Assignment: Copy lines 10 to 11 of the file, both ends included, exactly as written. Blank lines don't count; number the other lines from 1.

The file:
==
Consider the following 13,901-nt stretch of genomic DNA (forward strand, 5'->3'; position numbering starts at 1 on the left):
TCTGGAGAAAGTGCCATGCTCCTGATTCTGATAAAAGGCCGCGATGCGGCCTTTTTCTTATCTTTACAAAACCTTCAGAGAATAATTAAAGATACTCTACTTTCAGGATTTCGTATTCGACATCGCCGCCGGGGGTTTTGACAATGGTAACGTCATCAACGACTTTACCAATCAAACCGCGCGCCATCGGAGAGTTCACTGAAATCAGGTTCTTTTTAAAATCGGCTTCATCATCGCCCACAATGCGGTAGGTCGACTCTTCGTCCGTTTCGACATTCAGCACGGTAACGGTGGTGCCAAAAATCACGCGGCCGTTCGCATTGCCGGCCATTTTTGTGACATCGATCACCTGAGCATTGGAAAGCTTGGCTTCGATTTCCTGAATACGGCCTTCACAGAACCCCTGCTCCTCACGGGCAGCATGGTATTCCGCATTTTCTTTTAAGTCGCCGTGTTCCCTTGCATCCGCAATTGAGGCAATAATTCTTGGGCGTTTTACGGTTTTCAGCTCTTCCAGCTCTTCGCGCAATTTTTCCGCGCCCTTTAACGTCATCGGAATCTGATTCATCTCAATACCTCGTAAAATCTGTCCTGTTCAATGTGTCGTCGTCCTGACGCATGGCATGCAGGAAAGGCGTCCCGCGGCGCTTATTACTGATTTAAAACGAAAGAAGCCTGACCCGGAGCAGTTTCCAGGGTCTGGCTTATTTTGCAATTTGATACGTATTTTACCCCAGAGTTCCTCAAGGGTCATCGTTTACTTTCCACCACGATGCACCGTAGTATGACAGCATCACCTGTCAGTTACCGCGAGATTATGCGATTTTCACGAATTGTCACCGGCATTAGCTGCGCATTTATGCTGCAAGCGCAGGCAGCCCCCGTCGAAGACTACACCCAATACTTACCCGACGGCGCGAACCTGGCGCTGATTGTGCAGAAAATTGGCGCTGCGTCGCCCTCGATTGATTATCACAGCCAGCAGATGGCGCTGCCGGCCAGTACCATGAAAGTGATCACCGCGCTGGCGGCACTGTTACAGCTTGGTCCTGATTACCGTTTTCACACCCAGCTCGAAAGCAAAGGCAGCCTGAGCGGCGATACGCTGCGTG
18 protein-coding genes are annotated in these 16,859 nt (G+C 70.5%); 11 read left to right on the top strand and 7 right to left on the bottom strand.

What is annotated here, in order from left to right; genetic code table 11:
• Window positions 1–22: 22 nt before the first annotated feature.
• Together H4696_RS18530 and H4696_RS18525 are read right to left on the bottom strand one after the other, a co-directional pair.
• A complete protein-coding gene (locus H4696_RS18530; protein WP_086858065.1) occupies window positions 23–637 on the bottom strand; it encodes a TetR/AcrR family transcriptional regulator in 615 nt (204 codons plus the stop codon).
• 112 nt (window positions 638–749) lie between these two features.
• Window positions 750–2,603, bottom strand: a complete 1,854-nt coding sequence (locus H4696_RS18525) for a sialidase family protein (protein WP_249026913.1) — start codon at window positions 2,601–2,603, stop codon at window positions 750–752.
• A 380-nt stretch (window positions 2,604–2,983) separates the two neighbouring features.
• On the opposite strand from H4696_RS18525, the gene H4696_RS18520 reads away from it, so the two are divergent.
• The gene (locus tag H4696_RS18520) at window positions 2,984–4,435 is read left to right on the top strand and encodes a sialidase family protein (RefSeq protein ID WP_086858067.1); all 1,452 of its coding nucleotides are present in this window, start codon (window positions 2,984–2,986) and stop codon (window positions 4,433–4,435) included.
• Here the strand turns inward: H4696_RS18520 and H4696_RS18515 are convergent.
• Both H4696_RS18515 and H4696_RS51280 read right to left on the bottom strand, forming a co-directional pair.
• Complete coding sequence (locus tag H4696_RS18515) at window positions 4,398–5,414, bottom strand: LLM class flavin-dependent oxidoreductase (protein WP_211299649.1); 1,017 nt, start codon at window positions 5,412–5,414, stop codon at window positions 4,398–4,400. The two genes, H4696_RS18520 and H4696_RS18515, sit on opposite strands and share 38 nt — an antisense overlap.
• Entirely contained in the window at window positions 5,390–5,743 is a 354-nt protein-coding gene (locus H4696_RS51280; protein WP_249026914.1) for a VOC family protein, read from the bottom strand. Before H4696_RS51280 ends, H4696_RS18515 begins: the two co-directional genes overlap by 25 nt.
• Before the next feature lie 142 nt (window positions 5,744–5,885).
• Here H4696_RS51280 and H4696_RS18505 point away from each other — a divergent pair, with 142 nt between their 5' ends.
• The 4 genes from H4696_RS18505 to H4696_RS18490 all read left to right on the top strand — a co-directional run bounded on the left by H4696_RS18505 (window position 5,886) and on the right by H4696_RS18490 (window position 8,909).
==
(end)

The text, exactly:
• A 380-nt stretch (window positions 2,604–2,983) separates the two neighbouring features.
• On the opposite strand from H4696_RS18525, the gene H4696_RS18520 reads away from it, so the two are divergent.